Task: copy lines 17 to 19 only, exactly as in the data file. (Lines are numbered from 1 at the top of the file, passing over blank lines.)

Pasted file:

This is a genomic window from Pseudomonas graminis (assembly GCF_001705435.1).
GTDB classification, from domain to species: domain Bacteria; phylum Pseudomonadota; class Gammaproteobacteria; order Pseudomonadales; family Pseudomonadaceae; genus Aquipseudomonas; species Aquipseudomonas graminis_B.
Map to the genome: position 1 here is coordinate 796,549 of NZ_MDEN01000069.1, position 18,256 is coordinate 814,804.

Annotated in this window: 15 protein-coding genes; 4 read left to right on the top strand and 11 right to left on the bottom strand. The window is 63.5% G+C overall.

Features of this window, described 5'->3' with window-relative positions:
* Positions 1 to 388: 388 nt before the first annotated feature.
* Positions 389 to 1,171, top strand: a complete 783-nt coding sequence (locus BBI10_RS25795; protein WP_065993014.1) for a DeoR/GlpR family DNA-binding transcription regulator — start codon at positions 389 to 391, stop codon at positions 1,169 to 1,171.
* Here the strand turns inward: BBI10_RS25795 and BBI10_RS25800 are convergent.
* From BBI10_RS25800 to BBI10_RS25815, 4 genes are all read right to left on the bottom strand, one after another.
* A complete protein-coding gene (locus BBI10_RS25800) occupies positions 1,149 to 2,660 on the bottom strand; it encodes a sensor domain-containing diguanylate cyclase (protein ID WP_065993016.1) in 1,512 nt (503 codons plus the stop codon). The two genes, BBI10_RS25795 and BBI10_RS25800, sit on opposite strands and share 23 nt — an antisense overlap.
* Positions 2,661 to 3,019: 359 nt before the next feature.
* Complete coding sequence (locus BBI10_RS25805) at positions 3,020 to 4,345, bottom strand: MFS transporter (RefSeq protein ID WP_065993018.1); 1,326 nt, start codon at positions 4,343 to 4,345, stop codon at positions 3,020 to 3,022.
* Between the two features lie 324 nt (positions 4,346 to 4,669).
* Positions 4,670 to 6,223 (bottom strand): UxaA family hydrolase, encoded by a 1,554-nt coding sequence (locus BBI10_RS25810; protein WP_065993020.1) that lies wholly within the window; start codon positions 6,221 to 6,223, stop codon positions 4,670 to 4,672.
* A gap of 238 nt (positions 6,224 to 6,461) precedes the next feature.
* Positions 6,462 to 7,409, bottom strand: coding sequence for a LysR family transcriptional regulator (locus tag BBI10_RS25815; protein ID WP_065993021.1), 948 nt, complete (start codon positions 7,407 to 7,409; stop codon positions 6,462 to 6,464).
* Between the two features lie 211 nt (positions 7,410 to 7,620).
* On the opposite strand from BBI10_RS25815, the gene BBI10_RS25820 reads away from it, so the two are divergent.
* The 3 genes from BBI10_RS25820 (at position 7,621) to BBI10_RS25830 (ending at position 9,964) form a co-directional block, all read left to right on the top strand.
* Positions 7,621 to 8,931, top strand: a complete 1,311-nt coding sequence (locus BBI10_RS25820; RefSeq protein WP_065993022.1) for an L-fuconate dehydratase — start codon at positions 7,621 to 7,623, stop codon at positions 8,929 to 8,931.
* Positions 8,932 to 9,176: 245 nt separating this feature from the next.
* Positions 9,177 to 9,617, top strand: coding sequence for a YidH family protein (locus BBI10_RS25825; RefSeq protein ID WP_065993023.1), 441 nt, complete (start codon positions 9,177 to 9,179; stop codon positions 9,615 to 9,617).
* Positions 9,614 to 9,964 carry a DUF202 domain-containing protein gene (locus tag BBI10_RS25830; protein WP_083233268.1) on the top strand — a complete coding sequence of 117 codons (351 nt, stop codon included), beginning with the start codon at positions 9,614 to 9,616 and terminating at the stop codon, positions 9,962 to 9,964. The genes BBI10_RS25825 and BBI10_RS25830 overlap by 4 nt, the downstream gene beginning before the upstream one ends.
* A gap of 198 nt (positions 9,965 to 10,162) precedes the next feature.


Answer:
* Between the two features lie 211 nt (positions 7,410 to 7,620).
* On the opposite strand from BBI10_RS25815, the gene BBI10_RS25820 reads away from it, so the two are divergent.
* The 3 genes from BBI10_RS25820 (at position 7,621) to BBI10_RS25830 (ending at position 9,964) form a co-directional block, all read left to right on the top strand.